This would not, of course, have allowed the parties carte blanche to apportion payments (or determine tax treatment) as they wished; the quantum of any injury to feelings compensation would still have been subject to the usual “Vento Bands” (the upper end of the top band for the worst types of discrimination currently sitting at around £56,200), and there would have to be clear rationale for distinguishing them from payments made in relation to discrimination linked to the termination.  However, had such apportionment been made clearer, it may have afforded both parties a little more tax efficiency.

Not just dangers, but opportunities too

Whilst it is tempting to view Mathur v HMRC as a purely cautionary tale (for both employers and employees alike), it also highlights that there are often opportunities for maximising tax efficiency when it comes to the tax treatment of payments in settlement agreements.

Often, the structuring of an exit payment is key to avoiding a protracted dispute with an employee, and so the tax treatment of settlement agreements is of particular strategic importance in any settlement negotiation. There are lots of legitimate opportunities to make tax efficiencies in respect of settlement payments, including:

  1. utilising the £30,000 tax-free termination payment allowance in full;
  2. distinguishing payments which are intended as compensation for allegations of discrimination which are wholly unrelated to the subsequent termination of employment from those which are inextricably linked with it, and clearly setting this out in any agreement;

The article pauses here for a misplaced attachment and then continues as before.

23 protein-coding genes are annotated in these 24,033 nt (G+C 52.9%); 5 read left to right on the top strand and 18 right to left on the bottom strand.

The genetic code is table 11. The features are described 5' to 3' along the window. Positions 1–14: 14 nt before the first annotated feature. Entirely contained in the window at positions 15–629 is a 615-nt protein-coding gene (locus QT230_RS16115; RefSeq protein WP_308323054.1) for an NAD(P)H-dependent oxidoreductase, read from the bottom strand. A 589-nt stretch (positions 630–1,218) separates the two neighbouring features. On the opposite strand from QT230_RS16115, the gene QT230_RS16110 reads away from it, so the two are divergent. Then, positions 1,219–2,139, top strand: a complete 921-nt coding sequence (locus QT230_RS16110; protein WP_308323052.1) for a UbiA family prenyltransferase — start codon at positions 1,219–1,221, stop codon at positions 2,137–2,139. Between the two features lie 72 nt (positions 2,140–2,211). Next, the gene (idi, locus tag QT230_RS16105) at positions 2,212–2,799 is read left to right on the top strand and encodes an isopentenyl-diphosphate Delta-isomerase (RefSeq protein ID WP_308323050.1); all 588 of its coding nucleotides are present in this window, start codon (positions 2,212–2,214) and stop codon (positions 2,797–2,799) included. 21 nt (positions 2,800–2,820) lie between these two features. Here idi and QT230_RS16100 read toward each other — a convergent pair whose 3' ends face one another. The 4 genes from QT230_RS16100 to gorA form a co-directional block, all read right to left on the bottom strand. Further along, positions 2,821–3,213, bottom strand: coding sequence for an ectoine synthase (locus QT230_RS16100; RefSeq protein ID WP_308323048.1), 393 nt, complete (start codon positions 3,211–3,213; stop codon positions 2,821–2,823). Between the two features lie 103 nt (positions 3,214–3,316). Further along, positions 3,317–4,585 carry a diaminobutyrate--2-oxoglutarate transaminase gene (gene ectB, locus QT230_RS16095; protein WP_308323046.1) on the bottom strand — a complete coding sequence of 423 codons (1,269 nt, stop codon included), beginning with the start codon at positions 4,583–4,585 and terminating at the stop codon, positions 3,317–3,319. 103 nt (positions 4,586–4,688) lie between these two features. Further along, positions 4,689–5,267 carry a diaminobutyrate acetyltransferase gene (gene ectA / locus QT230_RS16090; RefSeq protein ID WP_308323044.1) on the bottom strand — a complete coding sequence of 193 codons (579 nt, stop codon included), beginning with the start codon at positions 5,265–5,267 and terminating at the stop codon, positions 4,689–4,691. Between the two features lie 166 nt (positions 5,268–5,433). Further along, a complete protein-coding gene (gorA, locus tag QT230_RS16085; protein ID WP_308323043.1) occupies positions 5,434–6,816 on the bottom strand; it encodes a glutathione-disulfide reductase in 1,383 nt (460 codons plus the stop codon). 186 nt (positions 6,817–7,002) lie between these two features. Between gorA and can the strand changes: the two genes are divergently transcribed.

3. apportioning a part of the compensation towards legal fees incurred (particularly as in practice the latter usually exceed the token contribution employers usually make under the terms of settlement agreements);
  4. making payments into the employee’s pension fund rather than directly to them (subject, of course, to the rules of the fund in question and any applicable tax-free payment thresholds); and/or
  5. strategically timing the dates the compensation payments are made, to apportion them effectively between tax years and maximise any income tax personal allowance.

Equally, employers need to take care that any tax efficiencies which are made do not fall foul of the applicable tax rules, and do not leave them with an unexpected (and costly) tax liability.

A tax efficient settlement agreement can really ‘sweeten the deal’ for an employee, and make the prospect of settling all the more attractive. This in turn leads to a quicker, cheaper and more amicable resolution to a dispute – avoiding the costly and time-consuming process of proceedings in the Employment Tribunal.

However, as Mathur v HMRC makes very clear, there can also be serious financial consequences if tax obligations are misunderstood.

If you are considering a settlement agreement with an employee, please feel free to contact a member of our Employment team. We would be delighted to discuss how you can make your settlement agreement as attractive and as efficient as possible.


The material in this article is provided for guidance and general information only and is not intended to constitute legal or other professional advice upon which you should rely. In particular, the information should not be used as a substitute for a full and proper consultation with a suitably qualified professional. Please do contact the Bates Wells team if you require further information.